Draft criteria developed by the Climate Justice Working Group are released for a 120-day public comment period

March 9, 2022

New York State today announced the release of draft criteria developed by the Climate Justice Working Group (CJWG) to identify disadvantaged communities. The draft criteria will guide the equitable implementation of New York’s ambitious Climate Leadership and Community Protection Act (Climate Act). In line with the disadvantaged communities provisions of the Climate Act, the project includes an interactive map and list of communities that the criteria would cover to direct programs and projects to reduce air pollution and greenhouse gas emissions. greenhouse gases that alter the climate, provide opportunities for economic development and target clean energy. and investments in energy efficiency.

Basil Seggos, State Department Commissioner of Environmental Conservation (DEC) and co-chair of the Climate Action Council, said, “Advancing climate justice is at the heart of New York’s climate law and our efforts to transition all New Yorkers to a cleaner, greener future. I thank the Climate Justice Working Group for the collaboration and in-depth analysis that contributed to the draft list of disadvantaged communities and criteria released today for public comment. This marks an important milestone in New York’s efforts to advance climate justice, and I encourage all New Yorkers to review these draft documents and support this ongoing work.

Doreen M. Harris, co-chair of the Climate Action Council and president and CEO of NYSERDA, said, “Along with this draft Criteria for Disadvantaged Communities, I encourage the public to review the Climate Action Council’s draft scoping plan and participate in the public hearings to shape the final product as we work to the implementation of a bold climate program. These efforts clearly and consciously integrate climate justice at its core to bring opportunity and a better quality of life to disadvantaged areas of New York State.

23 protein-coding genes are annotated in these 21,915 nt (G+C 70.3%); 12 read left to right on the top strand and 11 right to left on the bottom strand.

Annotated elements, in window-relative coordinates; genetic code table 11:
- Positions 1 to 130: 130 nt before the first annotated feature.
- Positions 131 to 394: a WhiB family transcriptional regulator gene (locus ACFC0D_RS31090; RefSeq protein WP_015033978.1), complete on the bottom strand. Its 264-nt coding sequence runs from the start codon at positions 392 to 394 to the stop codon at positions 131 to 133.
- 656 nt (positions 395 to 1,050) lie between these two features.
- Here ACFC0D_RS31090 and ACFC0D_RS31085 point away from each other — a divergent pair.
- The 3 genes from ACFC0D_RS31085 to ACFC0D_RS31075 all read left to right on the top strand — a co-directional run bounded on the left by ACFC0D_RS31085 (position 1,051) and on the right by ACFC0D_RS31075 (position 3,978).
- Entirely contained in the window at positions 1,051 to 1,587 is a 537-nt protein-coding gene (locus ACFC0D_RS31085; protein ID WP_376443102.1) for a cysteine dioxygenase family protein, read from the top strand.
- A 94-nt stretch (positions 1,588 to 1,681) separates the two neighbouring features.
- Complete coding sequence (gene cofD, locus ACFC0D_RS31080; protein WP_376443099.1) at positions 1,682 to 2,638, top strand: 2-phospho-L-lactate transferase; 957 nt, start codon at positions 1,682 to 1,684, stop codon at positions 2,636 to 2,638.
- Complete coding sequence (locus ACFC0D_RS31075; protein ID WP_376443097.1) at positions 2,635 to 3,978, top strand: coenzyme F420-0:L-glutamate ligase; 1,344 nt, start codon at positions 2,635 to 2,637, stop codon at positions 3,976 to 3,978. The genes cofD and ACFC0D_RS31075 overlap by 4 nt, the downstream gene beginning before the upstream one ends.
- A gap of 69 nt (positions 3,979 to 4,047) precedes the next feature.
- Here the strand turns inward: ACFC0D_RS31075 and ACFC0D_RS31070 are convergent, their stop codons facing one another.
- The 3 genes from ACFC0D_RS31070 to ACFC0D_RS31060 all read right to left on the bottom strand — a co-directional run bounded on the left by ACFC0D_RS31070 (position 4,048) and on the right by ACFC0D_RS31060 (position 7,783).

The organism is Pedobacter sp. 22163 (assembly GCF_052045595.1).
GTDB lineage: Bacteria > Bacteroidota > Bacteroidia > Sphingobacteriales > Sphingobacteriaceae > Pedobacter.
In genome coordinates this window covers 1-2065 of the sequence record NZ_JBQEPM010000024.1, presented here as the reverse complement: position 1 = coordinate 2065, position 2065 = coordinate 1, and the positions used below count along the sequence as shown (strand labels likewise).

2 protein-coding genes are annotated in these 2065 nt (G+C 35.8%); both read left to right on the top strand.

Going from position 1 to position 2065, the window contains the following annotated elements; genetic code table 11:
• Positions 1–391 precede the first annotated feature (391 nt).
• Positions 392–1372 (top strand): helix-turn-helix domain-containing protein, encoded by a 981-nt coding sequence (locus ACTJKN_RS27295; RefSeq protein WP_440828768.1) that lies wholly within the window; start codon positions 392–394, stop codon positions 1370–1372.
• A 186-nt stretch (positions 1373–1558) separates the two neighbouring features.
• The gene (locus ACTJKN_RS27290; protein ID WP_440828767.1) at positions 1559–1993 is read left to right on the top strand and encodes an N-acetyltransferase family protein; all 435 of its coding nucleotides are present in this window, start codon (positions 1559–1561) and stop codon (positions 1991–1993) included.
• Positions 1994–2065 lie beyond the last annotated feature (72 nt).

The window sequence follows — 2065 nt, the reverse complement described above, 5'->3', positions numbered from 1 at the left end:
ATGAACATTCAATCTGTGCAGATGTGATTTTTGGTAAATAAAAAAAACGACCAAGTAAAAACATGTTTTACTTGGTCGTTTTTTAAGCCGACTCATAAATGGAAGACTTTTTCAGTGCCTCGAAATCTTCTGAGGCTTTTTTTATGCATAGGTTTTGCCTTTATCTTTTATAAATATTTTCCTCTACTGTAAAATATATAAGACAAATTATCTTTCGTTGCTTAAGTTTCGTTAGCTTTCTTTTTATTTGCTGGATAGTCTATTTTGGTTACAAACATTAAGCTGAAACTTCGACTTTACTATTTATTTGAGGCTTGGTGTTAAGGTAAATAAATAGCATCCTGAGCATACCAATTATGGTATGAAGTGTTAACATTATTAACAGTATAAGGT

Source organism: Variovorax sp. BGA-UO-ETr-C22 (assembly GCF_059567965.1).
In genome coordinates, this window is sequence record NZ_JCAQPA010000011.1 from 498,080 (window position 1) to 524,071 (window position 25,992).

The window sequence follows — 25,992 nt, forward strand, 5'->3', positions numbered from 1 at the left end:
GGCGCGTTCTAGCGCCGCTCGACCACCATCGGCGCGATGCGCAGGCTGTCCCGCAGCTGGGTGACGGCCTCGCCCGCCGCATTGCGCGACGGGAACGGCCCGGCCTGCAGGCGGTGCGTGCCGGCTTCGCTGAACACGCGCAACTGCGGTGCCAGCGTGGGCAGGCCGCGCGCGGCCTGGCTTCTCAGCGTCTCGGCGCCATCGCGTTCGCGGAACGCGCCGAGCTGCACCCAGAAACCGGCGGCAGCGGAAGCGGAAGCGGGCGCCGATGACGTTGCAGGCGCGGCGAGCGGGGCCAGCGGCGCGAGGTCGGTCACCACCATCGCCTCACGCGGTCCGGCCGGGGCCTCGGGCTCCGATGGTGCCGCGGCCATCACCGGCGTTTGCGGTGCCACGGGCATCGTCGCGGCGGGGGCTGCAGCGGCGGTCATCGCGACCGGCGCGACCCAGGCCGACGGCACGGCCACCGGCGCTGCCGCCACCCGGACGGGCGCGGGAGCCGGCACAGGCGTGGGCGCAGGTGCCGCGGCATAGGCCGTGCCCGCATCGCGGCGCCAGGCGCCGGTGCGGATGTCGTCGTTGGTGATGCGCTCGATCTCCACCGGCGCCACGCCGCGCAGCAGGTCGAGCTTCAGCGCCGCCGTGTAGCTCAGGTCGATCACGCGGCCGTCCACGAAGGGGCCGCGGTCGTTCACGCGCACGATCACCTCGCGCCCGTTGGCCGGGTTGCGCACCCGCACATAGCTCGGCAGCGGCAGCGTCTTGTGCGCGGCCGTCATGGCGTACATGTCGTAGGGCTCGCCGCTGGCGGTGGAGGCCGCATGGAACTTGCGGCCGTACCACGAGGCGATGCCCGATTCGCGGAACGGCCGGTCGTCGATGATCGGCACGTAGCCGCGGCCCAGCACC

The Climate Act requires the state to invest or direct resources to ensure that disadvantaged communities receive at least 35%, with a target of 40%, of overall benefits from spending on clean energy and efficiency programs energy – one of the many ways the Climate Act focuses on prioritizing climate justice.

The state’s CJWG, created by the Climate Act, voted unanimously to approve the release of the draft criteria for public comment. Comprised of 13 representatives from organizations working in communities on the front lines for environmental justice in New York State and supported by a team of state agencies and technical experts, the CJWG worked to identify communities disadvantaged by assessing 45 indicators, including: environmental exposures, burdens and risks related to climate change; socio-demographic factors such as age, race and income; pollution characteristics; and health vulnerabilities. Using a methodology that worked at the census tract level, the task force combined and ranked all the indicators into an overall score. DEC, NYSERDA, and the New York State Departments of Health and Labor supported the CJWG’s efforts.

In addition to the geographic component, the criteria projects include low-income households located anywhere in New York State for the purpose of investing or leading programs, projects, and investments in the area of clean energy and energy efficiency. These individual households report a total annual income at or below 60% of the state median income, or households otherwise eligible for low-income programs.

Criteria and methods for identifying disadvantaged communities will be reviewed annually to ensure that the state accurately targets emissions reductions and investments.

“The Climate Justice Working Group has spent nearly two years creating a definition and map of disadvantaged communities that captures the cumulative impact of communities’ experiences,” said Sonal Jessel, policy director at WE ACT for Environmental Justice and member of the CJWG. “We created and voted on a definition that centers race because we know from thousands of research studies that race is the number one indicator of environmental and climate impacts on health, and I’m excited to finally release the definition and map to the public so that we can further raise the voices of the community. Thanks to my fellow task force members and our partners at Illume Advising, as well as the DEC, to NYSERDA, the Department of Health, and other state agencies for getting us to this point.